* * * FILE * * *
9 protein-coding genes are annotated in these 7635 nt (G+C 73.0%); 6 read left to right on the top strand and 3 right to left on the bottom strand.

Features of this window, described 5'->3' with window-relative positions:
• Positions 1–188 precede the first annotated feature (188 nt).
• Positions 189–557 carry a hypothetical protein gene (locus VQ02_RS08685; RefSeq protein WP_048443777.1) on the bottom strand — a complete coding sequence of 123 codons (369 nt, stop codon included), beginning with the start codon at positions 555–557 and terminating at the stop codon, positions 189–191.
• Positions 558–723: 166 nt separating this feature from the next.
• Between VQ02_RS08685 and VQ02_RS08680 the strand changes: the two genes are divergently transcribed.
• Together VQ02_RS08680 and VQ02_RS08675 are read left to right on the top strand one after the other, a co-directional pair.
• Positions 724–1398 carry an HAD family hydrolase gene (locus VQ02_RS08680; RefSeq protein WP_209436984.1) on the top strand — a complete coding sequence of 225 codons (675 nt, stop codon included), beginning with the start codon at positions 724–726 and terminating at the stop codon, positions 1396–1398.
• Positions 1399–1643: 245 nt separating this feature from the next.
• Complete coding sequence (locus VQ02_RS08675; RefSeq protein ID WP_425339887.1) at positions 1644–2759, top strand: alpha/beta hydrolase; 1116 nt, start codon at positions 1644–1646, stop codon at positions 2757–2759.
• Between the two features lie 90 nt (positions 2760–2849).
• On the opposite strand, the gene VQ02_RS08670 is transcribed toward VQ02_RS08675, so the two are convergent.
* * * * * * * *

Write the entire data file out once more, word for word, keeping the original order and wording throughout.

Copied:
9 protein-coding genes are annotated in these 7635 nt (G+C 73.0%); 6 read left to right on the top strand and 3 right to left on the bottom strand.

Features of this window, described 5'->3' with window-relative positions:
• Positions 1–188 precede the first annotated feature (188 nt).
• Positions 189–557 carry a hypothetical protein gene (locus VQ02_RS08685; RefSeq protein WP_048443777.1) on the bottom strand — a complete coding sequence of 123 codons (369 nt, stop codon included), beginning with the start codon at positions 555–557 and terminating at the stop codon, positions 189–191.
• Positions 558–723: 166 nt separating this feature from the next.
• Between VQ02_RS08685 and VQ02_RS08680 the strand changes: the two genes are divergently transcribed.
• Together VQ02_RS08680 and VQ02_RS08675 are read left to right on the top strand one after the other, a co-directional pair.
• Positions 724–1398 carry an HAD family hydrolase gene (locus VQ02_RS08680; RefSeq protein WP_209436984.1) on the top strand — a complete coding sequence of 225 codons (675 nt, stop codon included), beginning with the start codon at positions 724–726 and terminating at the stop codon, positions 1396–1398.
• Positions 1399–1643: 245 nt separating this feature from the next.
• Complete coding sequence (locus VQ02_RS08675; RefSeq protein ID WP_425339887.1) at positions 1644–2759, top strand: alpha/beta hydrolase; 1116 nt, start codon at positions 1644–1646, stop codon at positions 2757–2759.
• Between the two features lie 90 nt (positions 2760–2849).
• On the opposite strand, the gene VQ02_RS08670 is transcribed toward VQ02_RS08675, so the two are convergent.